Characters & Viewpoint
is another book by Orson Scott Card from the Writer's Digest Books that failed to impress. The book is 182 pages and is divided into 3 main sections, 'Inventing Characters', 'Constructing Characters', and 'Performing Characters'. Each part is, in turn, divided into smaller chapters.
The first part covers topics that are really for the novice writer, someone who never wrote fiction and one day decided he/she wanted to... It explains how characters can come from people you know, your memories or yourself and so on, how to formulate a character with things like habits, patterns, abilities, feature and so on, and even talks about character names. Now I find this all quite useless, because if I had a novice at my doorstep, I'd rather ask him/her "How do you define yourself as a character?" then see what he/she comes up with, then ask him/her to write it down and take it from there, offering guidance and insight where necessary. Unlike Card's approach, where I find that writing about the obvious is redundant and generalizing the subjective in impractical.
The second part begins with explaining the MICE quotient - Milieu, Idea, Character, Event - explaining that all stories have this but it's necessary for the writer to know which is the prominent one, and therefore, the type of story being written. Card then moves on to briefly explain hierarchies of characters, which he divides into placeholders, minor characters and major characters. The next chapters cover the emotional stakes involved, the emotional qualities a writer endows the characters with, and then discusses comic characters and serious characters. The final chapter here covers 'Transformations', which is indeed a necessity in good story telling because a character should undergo change (or fail at it) and the reader should witness this change (or failure) - but, Card's discussion here becomes abstract and, like most of this section, does not really delve into how to do any of these things. Instead, Card points at contemporary examples from books and films, preaching the do's and don't's, while showing the novice what possibilities are available.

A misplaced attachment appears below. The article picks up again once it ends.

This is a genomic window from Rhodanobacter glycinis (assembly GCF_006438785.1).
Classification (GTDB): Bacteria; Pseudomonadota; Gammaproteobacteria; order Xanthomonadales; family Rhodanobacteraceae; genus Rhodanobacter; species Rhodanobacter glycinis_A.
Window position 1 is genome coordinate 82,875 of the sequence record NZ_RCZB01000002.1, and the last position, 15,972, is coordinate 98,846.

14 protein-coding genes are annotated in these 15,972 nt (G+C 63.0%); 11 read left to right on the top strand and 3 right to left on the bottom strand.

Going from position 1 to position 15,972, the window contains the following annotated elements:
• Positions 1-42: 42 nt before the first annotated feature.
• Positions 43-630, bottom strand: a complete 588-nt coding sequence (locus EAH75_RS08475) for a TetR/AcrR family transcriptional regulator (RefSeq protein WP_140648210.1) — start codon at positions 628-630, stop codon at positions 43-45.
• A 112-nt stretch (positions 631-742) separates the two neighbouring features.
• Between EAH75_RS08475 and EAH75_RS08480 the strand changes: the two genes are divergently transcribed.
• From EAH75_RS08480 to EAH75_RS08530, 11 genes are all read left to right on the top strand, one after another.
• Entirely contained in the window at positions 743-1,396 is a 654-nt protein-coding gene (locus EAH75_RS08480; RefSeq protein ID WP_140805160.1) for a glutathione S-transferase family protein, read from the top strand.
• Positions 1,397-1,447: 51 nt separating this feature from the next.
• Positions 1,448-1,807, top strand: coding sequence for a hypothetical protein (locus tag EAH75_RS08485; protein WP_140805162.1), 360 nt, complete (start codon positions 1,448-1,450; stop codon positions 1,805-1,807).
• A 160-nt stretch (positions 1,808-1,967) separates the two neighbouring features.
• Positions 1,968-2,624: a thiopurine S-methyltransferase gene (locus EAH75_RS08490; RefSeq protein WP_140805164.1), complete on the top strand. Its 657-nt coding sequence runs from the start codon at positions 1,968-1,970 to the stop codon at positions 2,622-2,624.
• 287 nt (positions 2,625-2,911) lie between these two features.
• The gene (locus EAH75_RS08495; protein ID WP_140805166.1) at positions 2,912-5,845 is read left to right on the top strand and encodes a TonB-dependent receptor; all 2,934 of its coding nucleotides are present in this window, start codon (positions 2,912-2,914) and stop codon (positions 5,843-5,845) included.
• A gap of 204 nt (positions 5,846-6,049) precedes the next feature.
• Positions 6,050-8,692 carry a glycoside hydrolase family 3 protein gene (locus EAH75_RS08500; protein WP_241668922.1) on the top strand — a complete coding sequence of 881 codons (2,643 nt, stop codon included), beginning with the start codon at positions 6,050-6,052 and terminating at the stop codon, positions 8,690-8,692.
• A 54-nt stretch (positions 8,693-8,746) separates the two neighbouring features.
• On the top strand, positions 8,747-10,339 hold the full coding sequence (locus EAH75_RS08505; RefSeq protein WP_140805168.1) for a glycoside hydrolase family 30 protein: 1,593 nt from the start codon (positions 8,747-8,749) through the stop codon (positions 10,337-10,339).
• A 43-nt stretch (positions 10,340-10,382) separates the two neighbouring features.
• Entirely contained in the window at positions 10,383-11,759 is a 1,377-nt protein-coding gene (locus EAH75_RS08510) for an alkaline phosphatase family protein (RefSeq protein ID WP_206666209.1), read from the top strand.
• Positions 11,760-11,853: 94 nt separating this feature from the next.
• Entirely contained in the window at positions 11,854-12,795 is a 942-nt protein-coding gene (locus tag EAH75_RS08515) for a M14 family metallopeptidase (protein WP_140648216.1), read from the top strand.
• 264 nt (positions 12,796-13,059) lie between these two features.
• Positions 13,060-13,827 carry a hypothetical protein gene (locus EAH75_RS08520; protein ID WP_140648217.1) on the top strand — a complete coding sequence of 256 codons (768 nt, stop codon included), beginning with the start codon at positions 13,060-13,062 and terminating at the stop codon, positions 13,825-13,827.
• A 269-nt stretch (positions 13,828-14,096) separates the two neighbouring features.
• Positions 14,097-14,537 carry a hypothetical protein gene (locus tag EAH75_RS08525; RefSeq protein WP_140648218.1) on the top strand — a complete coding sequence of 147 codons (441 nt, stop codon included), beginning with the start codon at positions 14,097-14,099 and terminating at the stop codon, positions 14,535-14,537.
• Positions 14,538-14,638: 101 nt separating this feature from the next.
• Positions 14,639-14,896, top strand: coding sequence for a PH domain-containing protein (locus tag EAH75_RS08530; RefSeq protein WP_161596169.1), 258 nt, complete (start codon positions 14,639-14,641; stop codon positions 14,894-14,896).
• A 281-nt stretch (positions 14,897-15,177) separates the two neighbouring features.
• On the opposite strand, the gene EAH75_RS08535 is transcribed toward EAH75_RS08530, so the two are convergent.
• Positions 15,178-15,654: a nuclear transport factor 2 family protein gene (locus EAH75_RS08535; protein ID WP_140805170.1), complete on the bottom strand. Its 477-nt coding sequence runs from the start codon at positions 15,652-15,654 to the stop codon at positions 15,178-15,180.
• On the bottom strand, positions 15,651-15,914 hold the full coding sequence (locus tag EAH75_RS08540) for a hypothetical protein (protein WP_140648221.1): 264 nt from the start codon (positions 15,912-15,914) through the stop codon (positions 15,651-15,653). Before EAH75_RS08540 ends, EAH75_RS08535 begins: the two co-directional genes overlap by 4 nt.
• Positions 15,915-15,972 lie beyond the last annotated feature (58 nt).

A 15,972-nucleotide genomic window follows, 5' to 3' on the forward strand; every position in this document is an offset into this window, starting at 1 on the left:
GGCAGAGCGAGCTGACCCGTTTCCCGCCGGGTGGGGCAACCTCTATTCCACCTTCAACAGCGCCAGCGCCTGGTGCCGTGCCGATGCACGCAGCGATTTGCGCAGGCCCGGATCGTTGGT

The third part is perhaps the most useful and focuses more on topics like voice and viewpoint rather than purely on character. Again though, the information is quite elementary and what he does in several pages, other writers have accomplished as an opening paragraph in their chapters of similar themes. The brief chapters here discuss the tense the story is told in, dramatic vs. narrative (only 3 pages... seriously?), and the different point of views, which occupies the bulk of this part.
All in all, this is a book for novices and even then, I would not recommend it because much of the fiction or films referred to are mainstream or pulp, and the topics are never explored in-depth. This means the aspiring writer will lack the fundamental knowledge necessary in understanding the mechanisms at work and, thus, not be able to exploit or manipulate them, as exceptional writing is wont to do. I've given this 2 stars because it could still be useful to the novice interested in pulp writing, and because Card does explain himself clearly.